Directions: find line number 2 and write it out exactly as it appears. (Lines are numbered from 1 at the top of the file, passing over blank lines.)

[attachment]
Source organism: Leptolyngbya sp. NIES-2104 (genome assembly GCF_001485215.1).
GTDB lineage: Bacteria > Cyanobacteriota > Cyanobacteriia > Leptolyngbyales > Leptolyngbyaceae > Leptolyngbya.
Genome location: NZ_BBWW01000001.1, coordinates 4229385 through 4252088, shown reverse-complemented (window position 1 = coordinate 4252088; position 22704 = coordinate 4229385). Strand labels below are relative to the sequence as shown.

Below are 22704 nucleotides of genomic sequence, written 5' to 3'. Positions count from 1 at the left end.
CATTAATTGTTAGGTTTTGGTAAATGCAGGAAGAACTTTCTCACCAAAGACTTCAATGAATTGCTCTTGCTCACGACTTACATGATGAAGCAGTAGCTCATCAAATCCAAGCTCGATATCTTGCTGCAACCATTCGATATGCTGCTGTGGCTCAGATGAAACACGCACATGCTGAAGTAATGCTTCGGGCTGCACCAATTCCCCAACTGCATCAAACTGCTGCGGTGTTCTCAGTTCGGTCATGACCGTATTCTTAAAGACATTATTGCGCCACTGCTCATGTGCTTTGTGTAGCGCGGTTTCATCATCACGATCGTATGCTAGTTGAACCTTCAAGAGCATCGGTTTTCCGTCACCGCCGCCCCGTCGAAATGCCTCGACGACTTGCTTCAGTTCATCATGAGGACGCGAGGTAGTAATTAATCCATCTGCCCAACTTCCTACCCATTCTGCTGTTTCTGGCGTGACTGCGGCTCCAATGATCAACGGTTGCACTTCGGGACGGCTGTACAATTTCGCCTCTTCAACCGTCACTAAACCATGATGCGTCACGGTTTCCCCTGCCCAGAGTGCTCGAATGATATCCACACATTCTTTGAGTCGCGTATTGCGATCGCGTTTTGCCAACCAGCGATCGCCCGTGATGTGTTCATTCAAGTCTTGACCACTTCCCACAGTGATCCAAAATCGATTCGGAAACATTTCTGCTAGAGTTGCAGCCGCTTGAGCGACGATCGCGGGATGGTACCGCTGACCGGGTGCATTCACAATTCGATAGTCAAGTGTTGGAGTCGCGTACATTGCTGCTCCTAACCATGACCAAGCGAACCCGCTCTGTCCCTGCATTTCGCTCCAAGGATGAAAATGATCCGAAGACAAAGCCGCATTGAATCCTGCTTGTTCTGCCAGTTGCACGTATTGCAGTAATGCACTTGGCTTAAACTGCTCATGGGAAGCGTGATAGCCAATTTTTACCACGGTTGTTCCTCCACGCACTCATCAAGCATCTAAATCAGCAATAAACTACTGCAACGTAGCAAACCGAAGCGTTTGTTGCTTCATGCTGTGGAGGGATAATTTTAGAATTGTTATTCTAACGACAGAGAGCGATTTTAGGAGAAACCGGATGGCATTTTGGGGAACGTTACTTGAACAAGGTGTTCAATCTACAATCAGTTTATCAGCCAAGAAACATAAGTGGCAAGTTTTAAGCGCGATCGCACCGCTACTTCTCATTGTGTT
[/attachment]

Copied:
GTDB lineage: Bacteria > Cyanobacteriota > Cyanobacteriia > Leptolyngbyales > Leptolyngbyaceae > Leptolyngbya.